Staff and Board
Amy Armstrong, Executive Director and General Counsel, started working for SCELP in September, 2002, after receiving a competitive two year fellowship from Equal Justice Works, formerly the National Association of Public Interest Law. Once her fellowship ended, she become a staff attorney at SCELP, a position she held for over eight years until the untimely death of SCELP's founder, Jimmy Chandler. Amy graduated from University of South Carolina in May, 2002, with a Juris Doctor and Master´s in Earth and Environmental Resource Management. She is a Liberty Fellow and also serves as a municipal court judge for the City of Georgetown.
Amy received her B.S. in Biology from the University of Michigan in 1992. Before attending law school, she worked with the S.C. Department of Natural Resources, managing a population of federally endangered Red-cockaded Woodpeckers. She grew up in Columbia and now lives in Pawleys Island with her dog, Roxanne. She enjoys kayaking, drawing, birding, playing the piano, cooking, and reading on the beach.
Jessie White, Staff Attorney, started working at SCELP in April 2013. Prior to graduation from USC School of Law in 2012, she interned with the Coastal Conservation League, the Conservation Voters of SC, and the Department of Natural Resources. She moved to Georgetown from Columbia where she had been working at the Law Offices of Brian L. Boger.
Jessie is from Charlottesville, Virginia and a 2009 graduate of the University of Virginia with a B.A. in Environmental Thought & Practice and a B.A. in Psychology. She enjoys cooking, photography, traveling, kayaking, exploring the great outdoors, and spending time with her dog Huckleberry ("Huck"). In late 2018, she moved to the Beaufort area to lead our Lowcountry Office, where she is looking forward to laying down roots and serving as a local community resource.
Filippo Ravalico, Program Manager, joined SCELP in January 2016. He was born and raised in Italy where he practiced corporate, securities and investment law from 1999 to 2009 in Milan and Rome. After moving to the United States and earning an LL.M. from the Fletcher School at Tufts University, Filippo has redirected his energy to sustainability and a better economic system.
Joining the Slow Money movement to financially support healthy local food systems in 2010, he has worked with community leaders and entrepreneurs to expand access to capital and good food in New England, Ohio and South Carolina. He was lucky to collaborate closely with The Carrot Project and the Ohio Ecological Food and Farm Association, and he was in charge of operations at the New Economy Coalition in Boston for two momentous years in 2012-2014. Filippo and his wife moved to Mount Pleasant in 2014 and they feel quite fortunate to have chosen the Lowcountry to raise their family.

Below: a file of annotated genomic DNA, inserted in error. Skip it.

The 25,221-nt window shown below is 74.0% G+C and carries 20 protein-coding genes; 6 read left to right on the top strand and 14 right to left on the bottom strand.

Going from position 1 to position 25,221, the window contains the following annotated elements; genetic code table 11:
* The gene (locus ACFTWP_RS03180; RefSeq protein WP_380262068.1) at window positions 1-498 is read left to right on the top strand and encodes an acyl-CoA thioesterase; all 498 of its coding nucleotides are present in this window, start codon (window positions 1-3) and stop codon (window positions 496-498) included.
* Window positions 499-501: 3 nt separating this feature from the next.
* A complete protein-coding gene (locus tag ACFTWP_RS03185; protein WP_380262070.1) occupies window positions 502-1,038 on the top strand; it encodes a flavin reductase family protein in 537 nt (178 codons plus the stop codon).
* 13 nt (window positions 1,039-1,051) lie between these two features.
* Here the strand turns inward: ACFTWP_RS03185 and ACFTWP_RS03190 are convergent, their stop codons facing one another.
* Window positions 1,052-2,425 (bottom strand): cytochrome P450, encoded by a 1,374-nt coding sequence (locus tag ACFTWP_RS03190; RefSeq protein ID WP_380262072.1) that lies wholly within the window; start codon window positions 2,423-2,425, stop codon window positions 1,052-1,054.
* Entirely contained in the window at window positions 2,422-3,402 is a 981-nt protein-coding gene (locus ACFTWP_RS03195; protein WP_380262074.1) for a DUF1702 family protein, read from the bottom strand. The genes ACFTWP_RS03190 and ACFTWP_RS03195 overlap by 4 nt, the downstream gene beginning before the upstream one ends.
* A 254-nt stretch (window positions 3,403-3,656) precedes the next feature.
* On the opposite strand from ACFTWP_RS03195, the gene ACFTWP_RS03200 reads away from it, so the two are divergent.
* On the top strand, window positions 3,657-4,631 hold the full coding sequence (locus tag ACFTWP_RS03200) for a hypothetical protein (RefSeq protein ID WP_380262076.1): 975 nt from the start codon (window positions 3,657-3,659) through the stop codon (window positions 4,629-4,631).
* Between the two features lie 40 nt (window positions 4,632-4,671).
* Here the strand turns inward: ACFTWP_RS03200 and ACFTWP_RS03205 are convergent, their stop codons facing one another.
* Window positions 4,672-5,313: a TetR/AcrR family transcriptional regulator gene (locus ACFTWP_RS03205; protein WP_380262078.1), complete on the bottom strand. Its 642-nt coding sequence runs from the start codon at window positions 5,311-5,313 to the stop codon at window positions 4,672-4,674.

Michael Corley, Upstate Coordinator and Staff Attorney, rejoined SCELP in October 2016 to open our Upstate office. Michael previously served as Staff Attorney in the Georgetown office from 2010-2014, after which time he spent two years in private practice in Greenville.
Michael graduated magna cum laude from the University of South Carolina School of Law in 2007 and began his legal career with a federal clerkship in the District of South Carolina. He is currently an adjunct environmental law professor at Furman University, a member of the City of Greenville's Brownfields Taskforce, and a board member for several Upstate environmental organizations, including Friends of the Reedy River.
Janet Delaney, Office Manager, started working at SCELP in July 2017. Prior to moving to South Carolina, she lived in Hickory, NC, where she was the Office Manager at Ameriprise Financial for over 20 years. Janet is from the Boston area and earned a B.S. in Accounting from Bentley University. She lives in Murrells Inlet with her husband and two dogs and enjoys traveling, camping, downhill skiing, and spending time at the beach.
Leslie Lenhardt, Staff Attorney, began working for SCELP in January of 2019. She served as staff attorney for SCDHEC's Office of Ocean and Coastal Resource Management from 1999 to 2002 and its Chief Counsel from 2002 to 2007. From 2007 to 2018 she was in private practice with with her focus on environmental and administrative litigation as well as regulatory matters.
Leslie grew up in Columbia, SC. She graduated from the University of the South in Sewanee, TN in 1995 and the University of South Carolina School of Law in 1999. She lives in Charleston, SC with her husband Cody and their three children, Cody, Bratton and Mac.
John Barton (Vice-Chair) received his undergraduate degree in 1974 from the University of South Carolina and his juris doctor in 1977 from the University of South Carolina School of Law. Mr. Barton served as an Assistant United States Attorney in the Criminal Division of the South Carolina office of the United States Attorney for over twenty-one years, during which time he served in numerous positions, including Chief of the Criminal Division, National Security Coordinator and Health Care Coordinator. During his tenure Mr. Barton was involved in the prosecution of some of the state's most noteworthy cases, including Operation Lost Trust.
In 2004, Mr. Barton opened his law office in Columbia, South Carolina, where his practice concentrated primarily on the defense of individuals and companies charged with white-collar crimes. John and his wife, Barbara, who specializes in complex bankruptcy matters, reside in Pawleys Island. John retired from the active practice of law in 2015.